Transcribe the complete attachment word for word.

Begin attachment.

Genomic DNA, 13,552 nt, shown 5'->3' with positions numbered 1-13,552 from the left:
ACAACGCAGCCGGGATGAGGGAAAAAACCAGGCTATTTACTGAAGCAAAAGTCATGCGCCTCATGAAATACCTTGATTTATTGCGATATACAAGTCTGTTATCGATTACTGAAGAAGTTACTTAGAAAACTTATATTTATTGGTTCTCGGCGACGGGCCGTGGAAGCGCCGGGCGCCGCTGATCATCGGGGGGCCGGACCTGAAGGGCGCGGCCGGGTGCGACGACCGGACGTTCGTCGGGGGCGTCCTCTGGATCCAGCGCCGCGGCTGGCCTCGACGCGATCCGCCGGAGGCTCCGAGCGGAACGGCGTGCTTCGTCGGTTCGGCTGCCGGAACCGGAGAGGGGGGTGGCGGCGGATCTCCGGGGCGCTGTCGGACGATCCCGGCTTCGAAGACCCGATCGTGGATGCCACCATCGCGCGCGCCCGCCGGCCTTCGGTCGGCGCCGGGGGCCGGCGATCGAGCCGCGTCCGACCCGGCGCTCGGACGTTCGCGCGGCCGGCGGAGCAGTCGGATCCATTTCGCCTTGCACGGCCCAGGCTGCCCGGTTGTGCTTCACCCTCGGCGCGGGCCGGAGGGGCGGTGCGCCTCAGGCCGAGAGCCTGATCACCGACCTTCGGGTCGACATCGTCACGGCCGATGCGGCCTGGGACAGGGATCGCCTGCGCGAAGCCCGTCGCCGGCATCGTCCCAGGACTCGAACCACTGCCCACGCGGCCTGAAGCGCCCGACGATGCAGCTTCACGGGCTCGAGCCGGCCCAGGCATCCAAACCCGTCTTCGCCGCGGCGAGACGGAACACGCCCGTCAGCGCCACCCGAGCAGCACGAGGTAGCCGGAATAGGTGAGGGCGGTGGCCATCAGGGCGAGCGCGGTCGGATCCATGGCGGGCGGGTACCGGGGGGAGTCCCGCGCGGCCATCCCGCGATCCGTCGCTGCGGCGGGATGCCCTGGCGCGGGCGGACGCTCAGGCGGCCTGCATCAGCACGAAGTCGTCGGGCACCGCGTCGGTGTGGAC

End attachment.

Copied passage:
Genomic DNA, 13,552 nt, shown 5'->3' with positions numbered 1-13,552 from the left:
ACAACGCAGCCGGGATGAGGGAAAAAACCAGGCTATTTACTGAAGCAAAAGTCATGCGCCTCATGAAATACCTTGATTTATTGCGATATACAAGTCTGTTATCGATTACTGAAGAAGTTACTTAGAAAACTTATATTTATTGGTTCTCGGCGACGGGCCGTGGAAGCGCCGGGCGCCGCTGATCATCGGGGGGCCGGACCTGAAGGGCGCGGCCGGGTGCGACGACCGGACGTTCGTCGGGGGCGTCCTCTGGATCCAGCGCCGCGGCTGGCCTCGACGCGATCCGCCGGAGGCTCCGAGCGGAACGGCGTGCTTCGTCGGTTCGGCTGCCGGAACCGGAGAGGGGGGTGGCGGCGGATCTCCGGGGCGCTGTCGGACGATCCCGGCTTCGAAGACCCGATCGTGGATGCCACCATCGCGCGCGCCCGCCGGCCTTCGGTCGGCGCCGGGGGCCGGCGATCGAGCCGCGTCCGACCCGGCGCTCGGACGTTCGCGCGGCCGGCGGAGCAGTCGGATCCATTTCGCCTTGCACGGCCCAGGCTGCCCGGTTGTGCTTCACCCTCGGCGCGGGCCGGAGGGGCGGTGCGCCTCAGGCCGAGAGCCTGATCACCGACCTTCGGGTCGACATCGTCACGGCCGATGCGGCCTGGGACAGGGATCGCCTGCGCGAAGCCCGTCGCCGGCATCGTCCCAGGACTCGAACCACTGCCCACGCGGCCTGAAGCGCCCGACGATGCAGCTTCACGGGCTCGAGCCGGCCCAGGCATCCAAACCCGTCTTCGCCGCGGCGAGACGGAACACGCCCGTCAGCGCCACCCGAGCAGCACGAGGTAGCCGGAATAGGTGAGGGCGGTGGCCATCAGGGCGAGCGCGGTCGGATCCATGGCGGGCGGGTACCGGGGGGAGTCCCGCGCGGCCATCCCGCGATCCGTCGCTGCGGCGGGATGCCCTGGCGCGGGCGGACGCTCAGGCGGCCTGCATCAGCACGAAGTCGTCGGGCACCGCGTCGGTGTGGAC